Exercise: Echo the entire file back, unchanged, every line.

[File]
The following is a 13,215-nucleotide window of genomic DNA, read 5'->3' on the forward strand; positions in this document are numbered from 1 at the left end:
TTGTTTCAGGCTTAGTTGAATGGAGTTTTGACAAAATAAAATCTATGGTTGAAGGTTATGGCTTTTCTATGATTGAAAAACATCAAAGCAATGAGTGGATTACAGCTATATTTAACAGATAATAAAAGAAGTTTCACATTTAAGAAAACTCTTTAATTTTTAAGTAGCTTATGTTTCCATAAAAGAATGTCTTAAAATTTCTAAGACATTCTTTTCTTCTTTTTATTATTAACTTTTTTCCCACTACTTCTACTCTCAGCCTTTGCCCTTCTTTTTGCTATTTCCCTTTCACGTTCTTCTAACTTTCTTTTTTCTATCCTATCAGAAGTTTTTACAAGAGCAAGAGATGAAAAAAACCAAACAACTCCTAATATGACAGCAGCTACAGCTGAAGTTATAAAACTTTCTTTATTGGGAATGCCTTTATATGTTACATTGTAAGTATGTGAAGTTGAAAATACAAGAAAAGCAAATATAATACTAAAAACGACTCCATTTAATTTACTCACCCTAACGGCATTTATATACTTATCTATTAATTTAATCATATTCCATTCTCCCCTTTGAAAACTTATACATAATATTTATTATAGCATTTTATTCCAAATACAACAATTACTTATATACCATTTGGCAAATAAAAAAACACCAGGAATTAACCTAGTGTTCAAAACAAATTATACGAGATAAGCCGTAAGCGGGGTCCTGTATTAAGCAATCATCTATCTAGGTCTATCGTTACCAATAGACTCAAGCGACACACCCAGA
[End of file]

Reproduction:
The following is a 13,215-nucleotide window of genomic DNA, read 5'->3' on the forward strand; positions in this document are numbered from 1 at the left end:
TTGTTTCAGGCTTAGTTGAATGGAGTTTTGACAAAATAAAATCTATGGTTGAAGGTTATGGCTTTTCTATGATTGAAAAACATCAAAGCAATGAGTGGATTACAGCTATATTTAACAGATAATAAAAGAAGTTTCACATTTAAGAAAACTCTTTAATTTTTAAGTAGCTTATGTTTCCATAAAAGAATGTCTTAAAATTTCTAAGACATTCTTTTCTTCTTTTTATTATTAACTTTTTTCCCACTACTTCTACTCTCAGCCTTTGCCCTTCTTTTTGCTATTTCCCTTTCACGTTCTTCTAACTTTCTTTTTTCTATCCTATCAGAAGTTTTTACAAGAGCAAGAGATGAAAAAAACCAAACAACTCCTAATATGACAGCAGCTACAGCTGAAGTTATAAAACTTTCTTTATTGGGAATGCCTTTATATGTTACATTGTAAGTATGTGAAGTTGAAAATACAAGAAAAGCAAATATAATACTAAAAACGACTCCATTTAATTTACTCACCCTAACGGCATTTATATACTTATCTATTAATTTAATCATATTCCATTCTCCCCTTTGAAAACTTATACATAATATTTATTATAGCATTTTATTCCAAATACAACAATTACTTATATACCATTTGGCAAATAAAAAAACACCAGGAATTAACCTAGTGTTCAAAACAAATTATACGAGATAAGCCGTAAGCGGGGTCCTGTATTAAGCAATCATCTATCTAGGTCTATCGTTACCAATAGACTCAAGCGACACACCCAGA